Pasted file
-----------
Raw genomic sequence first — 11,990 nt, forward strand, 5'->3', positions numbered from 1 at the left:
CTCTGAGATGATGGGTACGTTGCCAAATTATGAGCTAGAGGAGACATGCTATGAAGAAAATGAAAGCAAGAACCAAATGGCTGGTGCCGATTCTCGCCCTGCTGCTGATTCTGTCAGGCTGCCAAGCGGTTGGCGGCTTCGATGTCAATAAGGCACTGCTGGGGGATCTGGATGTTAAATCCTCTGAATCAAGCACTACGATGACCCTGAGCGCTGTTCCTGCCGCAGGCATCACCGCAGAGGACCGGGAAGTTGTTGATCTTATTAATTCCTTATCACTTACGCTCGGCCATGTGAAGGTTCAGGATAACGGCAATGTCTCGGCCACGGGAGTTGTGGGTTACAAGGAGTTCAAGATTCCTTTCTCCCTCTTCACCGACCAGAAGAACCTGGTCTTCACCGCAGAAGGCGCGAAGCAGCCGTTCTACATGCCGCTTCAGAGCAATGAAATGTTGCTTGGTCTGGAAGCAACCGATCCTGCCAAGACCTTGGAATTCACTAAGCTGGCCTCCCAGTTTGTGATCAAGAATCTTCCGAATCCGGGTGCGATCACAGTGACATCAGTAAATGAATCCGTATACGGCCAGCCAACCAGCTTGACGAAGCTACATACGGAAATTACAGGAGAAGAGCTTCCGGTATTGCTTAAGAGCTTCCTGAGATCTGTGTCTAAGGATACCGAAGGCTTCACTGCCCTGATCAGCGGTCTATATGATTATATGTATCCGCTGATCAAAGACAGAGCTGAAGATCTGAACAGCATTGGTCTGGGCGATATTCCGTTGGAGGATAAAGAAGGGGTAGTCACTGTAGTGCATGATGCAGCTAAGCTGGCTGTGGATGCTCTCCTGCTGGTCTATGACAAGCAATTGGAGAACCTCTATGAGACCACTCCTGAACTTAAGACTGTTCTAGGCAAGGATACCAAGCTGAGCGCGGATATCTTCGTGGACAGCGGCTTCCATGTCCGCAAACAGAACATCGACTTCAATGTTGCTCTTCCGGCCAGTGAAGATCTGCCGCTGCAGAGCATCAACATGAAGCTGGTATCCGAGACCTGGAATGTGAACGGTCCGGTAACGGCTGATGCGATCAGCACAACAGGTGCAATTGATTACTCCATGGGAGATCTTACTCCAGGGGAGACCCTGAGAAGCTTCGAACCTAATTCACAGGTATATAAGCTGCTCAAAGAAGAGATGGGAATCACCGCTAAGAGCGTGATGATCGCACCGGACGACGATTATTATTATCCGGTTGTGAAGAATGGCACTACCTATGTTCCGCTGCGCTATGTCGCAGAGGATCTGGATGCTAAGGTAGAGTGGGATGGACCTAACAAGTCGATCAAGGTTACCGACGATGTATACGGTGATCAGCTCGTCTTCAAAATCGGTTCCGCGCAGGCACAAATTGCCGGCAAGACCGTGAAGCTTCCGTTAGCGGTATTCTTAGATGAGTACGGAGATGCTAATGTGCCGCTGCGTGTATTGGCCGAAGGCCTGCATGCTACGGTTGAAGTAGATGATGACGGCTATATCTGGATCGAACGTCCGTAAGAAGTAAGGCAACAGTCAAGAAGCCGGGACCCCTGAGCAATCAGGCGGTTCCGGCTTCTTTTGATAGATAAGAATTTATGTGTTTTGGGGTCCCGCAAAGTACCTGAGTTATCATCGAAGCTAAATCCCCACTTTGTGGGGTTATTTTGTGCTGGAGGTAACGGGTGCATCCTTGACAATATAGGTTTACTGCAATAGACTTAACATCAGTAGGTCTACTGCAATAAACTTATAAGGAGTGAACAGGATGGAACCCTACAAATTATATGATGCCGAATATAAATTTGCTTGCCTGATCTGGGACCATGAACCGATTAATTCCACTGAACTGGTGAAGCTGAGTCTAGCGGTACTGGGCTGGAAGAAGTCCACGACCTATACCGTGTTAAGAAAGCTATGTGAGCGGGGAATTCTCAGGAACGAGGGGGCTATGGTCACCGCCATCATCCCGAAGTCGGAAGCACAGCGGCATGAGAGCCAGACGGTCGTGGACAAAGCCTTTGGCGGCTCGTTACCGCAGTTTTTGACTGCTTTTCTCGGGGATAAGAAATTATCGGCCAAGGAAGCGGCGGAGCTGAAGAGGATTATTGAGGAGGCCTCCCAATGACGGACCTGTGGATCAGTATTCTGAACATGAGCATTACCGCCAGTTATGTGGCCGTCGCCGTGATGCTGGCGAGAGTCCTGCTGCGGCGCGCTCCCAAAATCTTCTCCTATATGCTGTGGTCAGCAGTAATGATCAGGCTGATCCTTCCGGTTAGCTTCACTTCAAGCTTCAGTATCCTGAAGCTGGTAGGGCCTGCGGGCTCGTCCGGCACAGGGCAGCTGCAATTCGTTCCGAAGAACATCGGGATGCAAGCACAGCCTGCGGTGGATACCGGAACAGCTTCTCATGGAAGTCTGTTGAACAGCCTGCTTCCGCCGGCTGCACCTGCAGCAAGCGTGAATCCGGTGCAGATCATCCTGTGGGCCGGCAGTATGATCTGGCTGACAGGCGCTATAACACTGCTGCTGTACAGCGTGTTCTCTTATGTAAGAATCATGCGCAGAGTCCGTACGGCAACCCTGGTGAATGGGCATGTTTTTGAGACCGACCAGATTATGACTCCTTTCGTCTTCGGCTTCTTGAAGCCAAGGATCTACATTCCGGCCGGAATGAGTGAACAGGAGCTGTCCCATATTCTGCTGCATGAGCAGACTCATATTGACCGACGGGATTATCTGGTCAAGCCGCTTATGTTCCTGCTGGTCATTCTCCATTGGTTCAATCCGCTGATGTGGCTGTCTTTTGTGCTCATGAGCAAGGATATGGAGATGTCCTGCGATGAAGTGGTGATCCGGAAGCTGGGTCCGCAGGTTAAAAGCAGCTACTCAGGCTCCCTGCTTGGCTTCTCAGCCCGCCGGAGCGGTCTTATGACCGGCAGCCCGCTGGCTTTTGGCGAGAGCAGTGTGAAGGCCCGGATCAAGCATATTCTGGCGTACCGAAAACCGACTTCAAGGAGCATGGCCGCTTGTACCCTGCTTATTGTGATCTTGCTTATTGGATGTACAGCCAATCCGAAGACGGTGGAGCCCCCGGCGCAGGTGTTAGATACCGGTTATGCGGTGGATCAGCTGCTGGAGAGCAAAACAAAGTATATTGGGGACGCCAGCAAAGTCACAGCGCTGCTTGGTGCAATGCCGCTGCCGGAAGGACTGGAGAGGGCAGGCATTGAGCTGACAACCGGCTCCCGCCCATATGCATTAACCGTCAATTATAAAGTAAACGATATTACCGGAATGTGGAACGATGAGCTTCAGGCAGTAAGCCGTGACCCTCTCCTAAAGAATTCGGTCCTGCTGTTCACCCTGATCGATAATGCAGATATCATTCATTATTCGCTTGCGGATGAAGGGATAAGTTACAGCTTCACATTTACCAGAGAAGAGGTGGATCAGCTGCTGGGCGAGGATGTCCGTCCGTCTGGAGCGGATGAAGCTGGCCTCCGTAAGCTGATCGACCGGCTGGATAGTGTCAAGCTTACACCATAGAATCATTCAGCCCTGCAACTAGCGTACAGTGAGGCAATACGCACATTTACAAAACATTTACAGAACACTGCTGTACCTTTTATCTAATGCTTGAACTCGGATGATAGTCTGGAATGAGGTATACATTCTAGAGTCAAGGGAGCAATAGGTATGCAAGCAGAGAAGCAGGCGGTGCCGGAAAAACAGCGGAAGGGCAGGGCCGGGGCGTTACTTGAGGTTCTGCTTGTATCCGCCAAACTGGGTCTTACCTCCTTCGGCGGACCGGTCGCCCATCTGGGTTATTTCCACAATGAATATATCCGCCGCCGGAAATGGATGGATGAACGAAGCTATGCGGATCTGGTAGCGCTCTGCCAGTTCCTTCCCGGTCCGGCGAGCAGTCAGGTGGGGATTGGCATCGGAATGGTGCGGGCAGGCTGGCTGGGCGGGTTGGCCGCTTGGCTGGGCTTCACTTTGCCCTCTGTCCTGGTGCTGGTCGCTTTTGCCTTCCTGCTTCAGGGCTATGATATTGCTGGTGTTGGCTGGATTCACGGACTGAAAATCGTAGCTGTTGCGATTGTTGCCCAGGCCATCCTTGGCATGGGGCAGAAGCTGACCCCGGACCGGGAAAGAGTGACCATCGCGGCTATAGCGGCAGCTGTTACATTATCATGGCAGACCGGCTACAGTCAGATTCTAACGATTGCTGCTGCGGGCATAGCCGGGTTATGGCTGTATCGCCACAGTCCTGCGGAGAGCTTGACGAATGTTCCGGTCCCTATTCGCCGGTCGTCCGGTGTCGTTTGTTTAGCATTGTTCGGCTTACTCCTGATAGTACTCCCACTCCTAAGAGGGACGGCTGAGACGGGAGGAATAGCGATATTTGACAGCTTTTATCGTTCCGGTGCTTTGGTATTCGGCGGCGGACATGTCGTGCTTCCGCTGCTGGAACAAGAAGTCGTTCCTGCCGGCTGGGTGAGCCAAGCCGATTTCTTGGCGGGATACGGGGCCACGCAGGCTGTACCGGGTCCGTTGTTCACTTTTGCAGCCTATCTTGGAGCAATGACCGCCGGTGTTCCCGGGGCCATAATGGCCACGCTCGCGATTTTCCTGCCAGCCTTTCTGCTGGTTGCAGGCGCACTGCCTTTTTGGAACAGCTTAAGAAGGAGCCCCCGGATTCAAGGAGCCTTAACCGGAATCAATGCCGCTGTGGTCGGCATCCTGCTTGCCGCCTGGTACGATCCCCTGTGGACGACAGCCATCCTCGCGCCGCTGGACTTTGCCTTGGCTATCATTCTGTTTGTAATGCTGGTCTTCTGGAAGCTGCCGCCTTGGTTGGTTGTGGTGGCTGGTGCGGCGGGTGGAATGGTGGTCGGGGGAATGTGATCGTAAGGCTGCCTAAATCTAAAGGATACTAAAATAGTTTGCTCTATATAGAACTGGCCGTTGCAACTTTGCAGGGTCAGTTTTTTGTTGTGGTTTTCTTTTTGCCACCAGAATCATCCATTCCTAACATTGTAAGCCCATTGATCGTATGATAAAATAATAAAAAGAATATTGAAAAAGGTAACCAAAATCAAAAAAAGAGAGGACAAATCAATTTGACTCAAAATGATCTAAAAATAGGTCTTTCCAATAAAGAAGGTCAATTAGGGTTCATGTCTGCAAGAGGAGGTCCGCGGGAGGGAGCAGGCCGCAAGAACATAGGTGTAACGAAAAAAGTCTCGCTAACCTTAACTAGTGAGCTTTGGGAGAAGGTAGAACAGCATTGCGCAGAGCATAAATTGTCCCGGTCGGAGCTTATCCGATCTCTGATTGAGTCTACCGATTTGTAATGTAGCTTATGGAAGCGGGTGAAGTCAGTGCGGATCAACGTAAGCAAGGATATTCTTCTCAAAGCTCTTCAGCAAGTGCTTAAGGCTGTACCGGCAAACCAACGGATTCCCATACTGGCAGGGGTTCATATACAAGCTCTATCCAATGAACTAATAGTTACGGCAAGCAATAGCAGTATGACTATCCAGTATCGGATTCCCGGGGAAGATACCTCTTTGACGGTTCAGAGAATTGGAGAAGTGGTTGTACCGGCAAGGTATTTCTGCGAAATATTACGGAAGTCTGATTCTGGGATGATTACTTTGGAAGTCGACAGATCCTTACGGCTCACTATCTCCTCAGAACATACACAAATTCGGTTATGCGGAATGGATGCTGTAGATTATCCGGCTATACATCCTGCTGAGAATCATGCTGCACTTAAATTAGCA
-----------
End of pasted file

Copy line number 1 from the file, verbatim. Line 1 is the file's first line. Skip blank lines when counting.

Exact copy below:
Raw genomic sequence first — 11,990 nt, forward strand, 5'->3', positions numbered from 1 at the left: